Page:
Welcome to my world...

Let me begin by telling you I’m not a nutritionist, dietician, or Cordon Bleu Chef. I’ve never even worked in a restaurant. What I am is a wife of over 30 years, a mother, and a grandmother who loves to cook. I have, at times, needed to use all “101 Ways to Cook Hamburger”, made tuna casserole and split pea soup until my husband begged for mercy…and had fun doing it.

As times and finances improved, so did my repertoire. I had the freedom to try more exotic fare, like pork chops. By the time the kids were in high school, I had progressed as far as shrimp and crab. Now the kids are all grown up, it’s just the two of us, and I’ve had to re-learn to cook yet again. Of course, trying new foods and new recipes is part of the fun. My motto is “I’ve never met a recipe I didn’t change.”

That’s what this blog is about, sharing recipes, stories and memories. So, enjoy your food, enjoy your life. And most importantly, don’t forget to have fun, playing with your food.

Friday, April 11, 2014

Happy Easter Brunch

        Easter, to me has always been about coloring eggs and springtime…a new dress, Sears-photo-studio pictures for Grandma…and of course, good food.
        As a child, we went to church, (one of the three times we went each year). Afterwards, we would go out to neat, usually at a place like North’s Chuck Wagon. My first taste of fresh asparagus with hollandaise sauce was at an Easter buffet. So was my first shrimp omelet. I remember much more about the food than the church service.
        My husband and I have always celebrated Easter with our family and friends. A backyard egg hunt, followed by a lovely dinner, was an annual ritual until the kids outgrew Easter baskets. The dinners continued, but I missed the hunts. Now that we have young grandchildren, we’re hiding eggs again.
       I love to have an Easter brunch, but I don't want to spend the whole morning in the kitchen. The following is essentially a savory bread pudding that can be
assembled the night before. Make a fresh fruit salad and muffins ahead of time, brew a pot of coffee, and let the entrée bake while the kids hunt for eggs.
Shrimp “Soufflé”
Serves 6-8
1 lb. cooked salad shrimp
1 - 8oz. package cream cheese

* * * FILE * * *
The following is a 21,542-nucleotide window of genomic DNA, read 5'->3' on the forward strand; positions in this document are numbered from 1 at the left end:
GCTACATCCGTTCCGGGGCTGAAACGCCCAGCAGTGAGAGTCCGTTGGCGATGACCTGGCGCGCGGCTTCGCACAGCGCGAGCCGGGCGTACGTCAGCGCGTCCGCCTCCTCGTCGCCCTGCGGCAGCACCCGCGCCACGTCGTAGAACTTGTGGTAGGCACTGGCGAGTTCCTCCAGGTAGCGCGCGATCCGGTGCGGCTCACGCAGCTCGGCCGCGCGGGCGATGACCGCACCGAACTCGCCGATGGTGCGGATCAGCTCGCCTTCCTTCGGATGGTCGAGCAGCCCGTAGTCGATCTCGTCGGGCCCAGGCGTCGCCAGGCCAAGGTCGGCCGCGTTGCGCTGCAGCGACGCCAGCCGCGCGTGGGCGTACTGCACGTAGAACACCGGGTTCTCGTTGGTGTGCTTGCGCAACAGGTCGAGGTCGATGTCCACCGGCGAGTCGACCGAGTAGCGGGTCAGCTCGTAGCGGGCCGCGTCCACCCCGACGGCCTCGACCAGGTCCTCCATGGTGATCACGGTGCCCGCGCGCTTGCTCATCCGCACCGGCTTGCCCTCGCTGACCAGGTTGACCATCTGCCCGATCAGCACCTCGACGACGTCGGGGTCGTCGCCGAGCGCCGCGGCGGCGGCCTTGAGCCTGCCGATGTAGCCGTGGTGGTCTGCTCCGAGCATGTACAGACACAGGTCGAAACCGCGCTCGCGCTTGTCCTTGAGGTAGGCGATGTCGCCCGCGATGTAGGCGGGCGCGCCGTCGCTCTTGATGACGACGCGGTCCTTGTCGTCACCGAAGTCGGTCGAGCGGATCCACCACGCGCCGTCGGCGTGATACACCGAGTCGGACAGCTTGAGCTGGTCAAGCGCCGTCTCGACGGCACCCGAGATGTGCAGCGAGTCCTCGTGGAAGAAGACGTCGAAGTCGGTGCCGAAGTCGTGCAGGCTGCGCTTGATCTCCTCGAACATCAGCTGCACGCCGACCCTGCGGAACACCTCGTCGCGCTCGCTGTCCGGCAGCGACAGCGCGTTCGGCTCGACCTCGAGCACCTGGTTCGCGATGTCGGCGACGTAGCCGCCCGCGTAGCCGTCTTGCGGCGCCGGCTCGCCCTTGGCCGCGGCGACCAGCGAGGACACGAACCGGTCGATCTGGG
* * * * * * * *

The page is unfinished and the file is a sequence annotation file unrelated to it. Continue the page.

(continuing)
6-8 medium Crimini mushrooms, thinly sliced
6 slices English muffin bread, cut into cubes
2 tbsp. butter
6 eggs
½ - cup milk
½ tsp. dill
¼ tsp. salt
¼ tsp. white pepper
2 ripe Roma tomatoes, seeded and thinly sliced
1 cup prepared hollandaise sauce

Heat oven to 325°. Beat the eggs, milk, dill, salt and pepper until well blended. Fold the bread cubes into the egg mixture. Cover and refrigerate 15 - 30 minutes until the bread is quite moist. 

Melt the butter in a small skillet and sauté mushrooms over medium heat until softened. Butter or spray a two- quart oblong casserole dish. Repeat layers of bread mixture, cream cheese slices, shrimp and mushrooms, finishing with a bread layer (5 total).  Arrange the tomato slices on top.

Cover and bake at 325° for 1 hour or until a toothpick inserted in center comes out clean.
Serve topped with hollandaise sauce.
Jordan & Connor, Easter 2012


Thursday, April 3, 2014

Feeding the Bear

(A Sequel to Waiting for Cheese - Oct. 2011)
            There have been feral cats in the San Juan Islands for as long as there have been people. They have adapted, become as much part of the environment as the squirrels. The population remains quite stable, and the cats are amazingly healthy. Most likely, that's because so many people feed them. There is still a healthy population of juncos, finches and stellar jays. I've had to refill birdfeeders daily in the winter. During parts of spring and summer, hummingbirds invade the deck like swarms of bees. It's hard to keep three bottles full of nectar. The cats don't seem to bother the birds. As an added bonus, we don't have a rodent problem, either.